Beyond Babedom

We're (way) over 40. Deal with it.

The Grin(ning) Reaper

We all know someone who loves spreading bad news. Someone died? They are hitting the phones or texting until their fingers bleed. A tragedy somewhere in the world? Look out, Facebook, they are there! What is it that compels these Grin(ning) Reapers to have to spread the (sad) word? Sure, we all want to know this kind of stuff. My question is, why do some people simply thrive on it?

What is probably the most interesting thing about these Reapers is that they very well might not even realize what they are doing. They think they’re performing a public service, whether it’s for their social media family or their real family. Doesn’t everyone want to know when Aunt Betsy took her last breath? Sure, but I think these catastrophe criers aren’t trying to do something for us; they are trying to fill some kind of void in their own lives.

Is it ego or narcissism that drives them to be the first one spreading the bad news? And, yes, it’s always bad news. They never seem to be jumping on their computers to tell the world someone got a job or bought a house. No, they only want to be the tellers of tragedy.

I’m not talking simple gossip; I mean that really, really bad news that most of us don’t even want to talk about. But, if you’re a diva of devastation, having this news to spread makes people pay attention to you. And if somehow you were actually personally affected by that devastation – OMG – you’ve got a captive audience for weeks, months, sometimes years. No names here, but do you know someone like that?

It’s not me, is it?

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This entry was posted on Friday, January 13th, 2012 at 2:32 PM and is filed under My Pet Peeves, Uncategorized. You can follow any responses to this entry through the RSS 2.0 feed. You can leave a response, or trackback from your own site.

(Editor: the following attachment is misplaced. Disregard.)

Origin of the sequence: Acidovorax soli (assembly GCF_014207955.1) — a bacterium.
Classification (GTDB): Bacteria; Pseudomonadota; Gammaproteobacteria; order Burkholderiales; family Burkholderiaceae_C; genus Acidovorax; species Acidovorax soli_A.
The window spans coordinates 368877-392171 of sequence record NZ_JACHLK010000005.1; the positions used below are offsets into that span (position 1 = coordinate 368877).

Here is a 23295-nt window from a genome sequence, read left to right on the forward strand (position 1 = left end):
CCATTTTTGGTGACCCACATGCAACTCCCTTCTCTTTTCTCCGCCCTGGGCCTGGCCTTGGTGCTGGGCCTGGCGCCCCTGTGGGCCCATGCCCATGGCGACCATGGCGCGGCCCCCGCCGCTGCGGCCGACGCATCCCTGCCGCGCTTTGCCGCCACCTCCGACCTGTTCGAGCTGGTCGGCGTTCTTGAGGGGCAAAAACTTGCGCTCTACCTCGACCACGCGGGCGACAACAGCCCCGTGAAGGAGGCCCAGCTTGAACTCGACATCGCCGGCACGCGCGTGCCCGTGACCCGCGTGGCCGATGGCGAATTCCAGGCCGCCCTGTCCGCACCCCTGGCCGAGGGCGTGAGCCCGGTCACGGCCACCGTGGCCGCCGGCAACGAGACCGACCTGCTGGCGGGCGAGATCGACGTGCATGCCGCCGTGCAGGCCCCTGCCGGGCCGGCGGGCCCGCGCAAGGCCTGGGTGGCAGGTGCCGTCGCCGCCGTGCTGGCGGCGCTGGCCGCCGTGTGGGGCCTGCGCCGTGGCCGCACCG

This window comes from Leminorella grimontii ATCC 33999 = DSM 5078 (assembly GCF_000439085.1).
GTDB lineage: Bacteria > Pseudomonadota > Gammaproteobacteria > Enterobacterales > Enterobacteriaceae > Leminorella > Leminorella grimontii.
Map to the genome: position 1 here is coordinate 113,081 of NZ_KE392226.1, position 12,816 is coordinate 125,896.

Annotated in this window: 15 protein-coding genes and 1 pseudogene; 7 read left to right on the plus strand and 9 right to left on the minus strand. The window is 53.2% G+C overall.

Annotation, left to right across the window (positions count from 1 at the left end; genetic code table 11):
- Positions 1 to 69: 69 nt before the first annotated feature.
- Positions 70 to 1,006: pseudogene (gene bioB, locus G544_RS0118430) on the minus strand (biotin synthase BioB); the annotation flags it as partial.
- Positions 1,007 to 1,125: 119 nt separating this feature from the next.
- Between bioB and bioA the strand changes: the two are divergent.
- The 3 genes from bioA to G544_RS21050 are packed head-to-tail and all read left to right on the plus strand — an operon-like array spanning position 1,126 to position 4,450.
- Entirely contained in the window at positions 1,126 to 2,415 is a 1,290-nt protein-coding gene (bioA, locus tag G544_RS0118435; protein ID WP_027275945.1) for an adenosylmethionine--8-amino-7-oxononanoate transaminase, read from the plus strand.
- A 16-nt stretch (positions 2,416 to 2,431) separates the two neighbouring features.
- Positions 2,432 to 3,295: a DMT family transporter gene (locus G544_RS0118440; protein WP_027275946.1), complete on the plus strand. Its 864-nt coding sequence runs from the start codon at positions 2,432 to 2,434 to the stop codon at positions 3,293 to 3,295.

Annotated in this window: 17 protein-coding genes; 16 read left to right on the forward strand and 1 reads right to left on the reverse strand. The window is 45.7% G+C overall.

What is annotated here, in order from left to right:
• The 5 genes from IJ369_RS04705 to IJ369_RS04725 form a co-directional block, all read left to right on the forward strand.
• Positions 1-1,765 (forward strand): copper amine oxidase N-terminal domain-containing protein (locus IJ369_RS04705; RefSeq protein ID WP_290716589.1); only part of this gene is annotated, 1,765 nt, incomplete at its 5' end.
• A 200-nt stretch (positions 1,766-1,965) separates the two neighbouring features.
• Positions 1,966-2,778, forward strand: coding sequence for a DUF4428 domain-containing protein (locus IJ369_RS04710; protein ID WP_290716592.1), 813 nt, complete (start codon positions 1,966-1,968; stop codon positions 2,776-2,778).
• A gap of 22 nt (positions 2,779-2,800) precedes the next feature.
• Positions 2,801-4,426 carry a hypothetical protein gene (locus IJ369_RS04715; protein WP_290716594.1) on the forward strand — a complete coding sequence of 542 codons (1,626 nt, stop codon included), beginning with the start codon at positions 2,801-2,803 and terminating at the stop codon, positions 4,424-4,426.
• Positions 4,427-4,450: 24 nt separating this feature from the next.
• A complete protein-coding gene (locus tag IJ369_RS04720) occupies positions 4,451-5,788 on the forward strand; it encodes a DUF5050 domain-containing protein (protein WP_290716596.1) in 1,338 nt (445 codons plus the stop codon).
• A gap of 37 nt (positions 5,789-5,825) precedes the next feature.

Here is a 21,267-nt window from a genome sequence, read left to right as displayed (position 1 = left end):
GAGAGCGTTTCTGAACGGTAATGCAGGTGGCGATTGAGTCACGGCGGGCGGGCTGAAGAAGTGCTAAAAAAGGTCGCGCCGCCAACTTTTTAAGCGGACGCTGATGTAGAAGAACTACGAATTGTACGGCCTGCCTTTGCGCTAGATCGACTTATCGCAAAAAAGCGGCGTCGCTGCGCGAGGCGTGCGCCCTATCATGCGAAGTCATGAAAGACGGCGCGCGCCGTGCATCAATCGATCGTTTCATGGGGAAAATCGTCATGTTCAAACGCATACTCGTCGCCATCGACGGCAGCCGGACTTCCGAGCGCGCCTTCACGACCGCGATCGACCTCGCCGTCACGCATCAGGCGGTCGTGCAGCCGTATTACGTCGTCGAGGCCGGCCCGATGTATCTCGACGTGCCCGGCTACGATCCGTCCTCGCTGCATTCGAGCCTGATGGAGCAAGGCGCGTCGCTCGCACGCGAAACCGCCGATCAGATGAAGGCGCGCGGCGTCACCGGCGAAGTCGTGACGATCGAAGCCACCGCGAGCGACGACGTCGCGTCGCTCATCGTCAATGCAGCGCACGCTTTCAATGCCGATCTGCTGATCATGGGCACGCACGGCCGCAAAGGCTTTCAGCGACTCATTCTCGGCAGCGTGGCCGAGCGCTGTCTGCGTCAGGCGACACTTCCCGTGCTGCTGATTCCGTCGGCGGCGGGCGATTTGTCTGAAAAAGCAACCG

1. Judy Herring says:

    I agree with you “Oh wise One” – people who seem to thrive on heartache have way too much time on their hands AND have the mantra “misery loves company” in their heads!! What is so sad is how many people find it easier to get worked up over tragic events. Is it really that difficult to be happy?? Along those lines have you ever noticed how many people never ask the question “How are you?” But, they sure will tell you all about themselves.

  2. Chris Munson says:

    One of the ways we cope with the tragedies of life, and the end of it we all are eventually to face, is by contemplating such events with others. By the age of 65, a chronological totem I have recently passed, we begin to notice there are more of our cohort suffering poor health, or past the point of worry because they are dead. Those indulging in such behavior as you cite are most likely the ones most fearful of the conditions they impart to the consideration of others. Worry doesn’t seem to lead to reconciliation. Much better ’tis to contemplate the possibility of some answers to the eternal questions; the whats and whys of a life, or simply look to a final rush of endorphins, a rewind, and replay of the life tape before we see the light inviting us to…..What?

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